Lawless et al., 2018). Lawless et al. (2018) examined Facebook interactions to demonstrate
how DP can be used to analyse requests and offers of advice and information about dementia.
They found a DP approach resulted in developing an understanding about the “systematic
ways in which people request and deliver advice about health and illness” (p. 49) in this
interactional context.
Advice-giving in DP and CA
This is a pre-publication version of the following article: [Slocombe, F. (2021). Online forum advice for carers of people living with
dementia: A discursive and conversation analytic exploration. Qualitative Methods in Psychology Bulletin, 32, 13-23.]
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Advice is defined here as discourse which describes, recommends, or otherwise forwards a
preferred course of future action” (Heritage & Sefi, 1992, p. 368). There are other
considerations to include when defining advice: the normative and asymmetric functions of
advice; and epistemic and deontic authority. Advice is normative in that it proposes a future
action as standard, appropriate, or beneficial (Shaw et al., 2015). Advice is asymmetric in that
the advice giver is proposed as more knowledgeable or experienced than the advice recipient
(Hepburn & Potter, 2011). Epistemic authority refers to “knowledge claims that interactants
register, assert, and defend in and through turns at talk and sequences of interaction”
(Heritage, 2013a, pp. 555-556). For example, someone can express themselves as
knowledgeable about caring for a PLWD through detailing their level of experience, I have
cared for my mother for ten years now, I know all there is to know about it. People position
themselves along a varying gradient of knowing (K+/plus: more knowledgeable) or not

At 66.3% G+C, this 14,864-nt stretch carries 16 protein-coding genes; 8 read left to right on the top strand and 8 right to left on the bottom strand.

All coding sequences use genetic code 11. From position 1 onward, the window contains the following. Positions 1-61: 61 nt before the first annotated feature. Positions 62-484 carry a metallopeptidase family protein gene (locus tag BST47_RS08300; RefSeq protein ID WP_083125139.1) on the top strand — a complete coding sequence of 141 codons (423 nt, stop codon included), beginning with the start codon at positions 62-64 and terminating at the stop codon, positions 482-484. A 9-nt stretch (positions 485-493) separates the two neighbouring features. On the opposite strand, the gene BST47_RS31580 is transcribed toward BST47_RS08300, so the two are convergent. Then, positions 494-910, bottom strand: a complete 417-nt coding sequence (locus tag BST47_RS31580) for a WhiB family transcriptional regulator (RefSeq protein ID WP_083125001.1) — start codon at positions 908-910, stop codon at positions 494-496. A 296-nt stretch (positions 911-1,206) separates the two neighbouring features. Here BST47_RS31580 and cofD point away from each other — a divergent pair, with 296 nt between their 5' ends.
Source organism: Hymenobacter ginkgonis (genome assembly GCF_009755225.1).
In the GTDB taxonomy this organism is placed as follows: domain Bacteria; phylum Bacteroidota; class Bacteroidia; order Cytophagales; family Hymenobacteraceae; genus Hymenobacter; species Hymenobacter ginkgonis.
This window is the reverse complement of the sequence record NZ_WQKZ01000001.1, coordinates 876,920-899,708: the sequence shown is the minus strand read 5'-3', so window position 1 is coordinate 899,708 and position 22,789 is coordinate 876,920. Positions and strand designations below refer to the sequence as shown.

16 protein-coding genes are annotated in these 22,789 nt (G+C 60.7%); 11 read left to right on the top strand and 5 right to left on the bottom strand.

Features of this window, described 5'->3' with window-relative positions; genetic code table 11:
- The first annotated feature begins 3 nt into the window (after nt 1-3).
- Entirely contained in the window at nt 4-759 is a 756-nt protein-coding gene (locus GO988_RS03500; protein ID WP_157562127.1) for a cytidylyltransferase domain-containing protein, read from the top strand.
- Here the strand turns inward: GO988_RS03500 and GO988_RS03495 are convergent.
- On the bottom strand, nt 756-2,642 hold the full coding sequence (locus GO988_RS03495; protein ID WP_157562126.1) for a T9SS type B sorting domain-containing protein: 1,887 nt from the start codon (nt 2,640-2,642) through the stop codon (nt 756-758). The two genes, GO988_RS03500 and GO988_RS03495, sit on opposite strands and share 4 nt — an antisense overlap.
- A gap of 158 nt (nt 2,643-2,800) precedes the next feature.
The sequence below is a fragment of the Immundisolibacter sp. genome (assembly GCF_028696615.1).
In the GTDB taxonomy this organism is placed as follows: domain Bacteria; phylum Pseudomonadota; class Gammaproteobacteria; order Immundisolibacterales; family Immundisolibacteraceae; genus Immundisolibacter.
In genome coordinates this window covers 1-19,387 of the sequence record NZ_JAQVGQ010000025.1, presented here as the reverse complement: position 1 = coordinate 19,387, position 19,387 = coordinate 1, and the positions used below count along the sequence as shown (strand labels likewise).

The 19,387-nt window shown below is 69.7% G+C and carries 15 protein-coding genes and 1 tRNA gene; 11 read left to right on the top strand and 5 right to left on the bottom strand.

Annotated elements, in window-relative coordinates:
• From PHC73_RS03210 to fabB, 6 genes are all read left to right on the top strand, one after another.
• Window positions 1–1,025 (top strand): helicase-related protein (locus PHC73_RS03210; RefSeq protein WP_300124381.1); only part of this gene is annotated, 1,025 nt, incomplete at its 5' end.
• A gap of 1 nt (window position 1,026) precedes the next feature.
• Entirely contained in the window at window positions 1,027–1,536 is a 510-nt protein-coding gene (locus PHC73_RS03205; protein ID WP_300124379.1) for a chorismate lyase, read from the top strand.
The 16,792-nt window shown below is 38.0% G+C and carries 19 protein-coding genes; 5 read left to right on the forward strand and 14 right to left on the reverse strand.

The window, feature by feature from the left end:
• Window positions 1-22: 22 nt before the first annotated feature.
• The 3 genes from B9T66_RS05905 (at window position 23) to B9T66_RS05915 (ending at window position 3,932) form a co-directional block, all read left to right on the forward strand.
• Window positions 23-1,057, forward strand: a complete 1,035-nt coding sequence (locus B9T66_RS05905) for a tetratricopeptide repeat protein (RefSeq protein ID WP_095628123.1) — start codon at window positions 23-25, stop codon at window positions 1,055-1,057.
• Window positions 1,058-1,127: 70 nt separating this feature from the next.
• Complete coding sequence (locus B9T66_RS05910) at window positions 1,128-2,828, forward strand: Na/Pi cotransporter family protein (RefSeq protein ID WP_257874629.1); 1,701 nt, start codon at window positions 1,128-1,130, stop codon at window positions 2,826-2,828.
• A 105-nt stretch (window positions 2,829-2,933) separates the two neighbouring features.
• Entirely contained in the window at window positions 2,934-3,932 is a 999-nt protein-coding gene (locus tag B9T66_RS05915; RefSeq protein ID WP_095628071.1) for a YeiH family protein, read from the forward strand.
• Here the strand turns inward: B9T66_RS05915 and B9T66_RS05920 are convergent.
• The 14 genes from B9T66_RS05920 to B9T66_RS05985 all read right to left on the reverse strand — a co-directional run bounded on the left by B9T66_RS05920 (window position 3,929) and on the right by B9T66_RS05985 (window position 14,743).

knowing (K-/minus: less knowledgeable) known as the epistemic gradient (Heritage, 2013b).
Deontic authority is a person’s legitimate power to determine someone else’s future actions:
what should be, what is not allowed (Stevanovic & Peräkylä, 2012; Stevanovic, 2013). There
is also a gradient of deontic authority: low deontic authority can be claimed through
expressions of possibility, you can try contacting social services to high deontic authority,
through claims of necessity, you have to put your own health first (Stevanovic, 2013).
Claims along this gradient are referred to as a deontic stance (Landmark et al., 2015).
Stevanovic (2013) dichotomises that “epistemic authority is about knowing what is true” and
“deontic authority is about determining what “ought-to-be” – what will be forbidden,
obligatory, or permissible” (p. 19).
Furthermore, the social action of giving advice can threaten face or self-image of
those receiving the advice (Goldsmith, 2000; Morrow, 2006). In asking for advice, the
advice-seeker presents themselves as less competent or knowledgeable than the advice-giver
This is a pre-publication version of the following article: [Slocombe, F. (2021). Online forum advice for carers of people living with
dementia: A discursive and conversation analytic exploration. Qualitative Methods in Psychology Bulletin, 32, 13-23.]
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(asymmetry of advice; epistemic authority), who must then demonstrate that their advice is
worth sharing and following (normativity of advice; deontic authority) (Sillence, 2013). By
not requesting advice and doing a troubles-telling (presenting a problem) instead,
interlocuters place less demand on any potential responder, and this may make a response
more likely (Vayreda & Antaki, 2009). This is referred to as a low-contingency request (Curl
& Drew, 2008). Hutchby and Wooffitt (1998) found in face-to-face interaction that when
advice is not requested, it features high levels of hedging (tentative talk). This could be
because the advice-giver is aligning to the dispreferred response of giving advice when it was
not requested (Smithson et al., 2011). This article will analyse an instance where advice is
requested in the title of the post, but not in the main text of the post, demonstrating how
commenters do and do not align to the indirect nature in which the advice was requested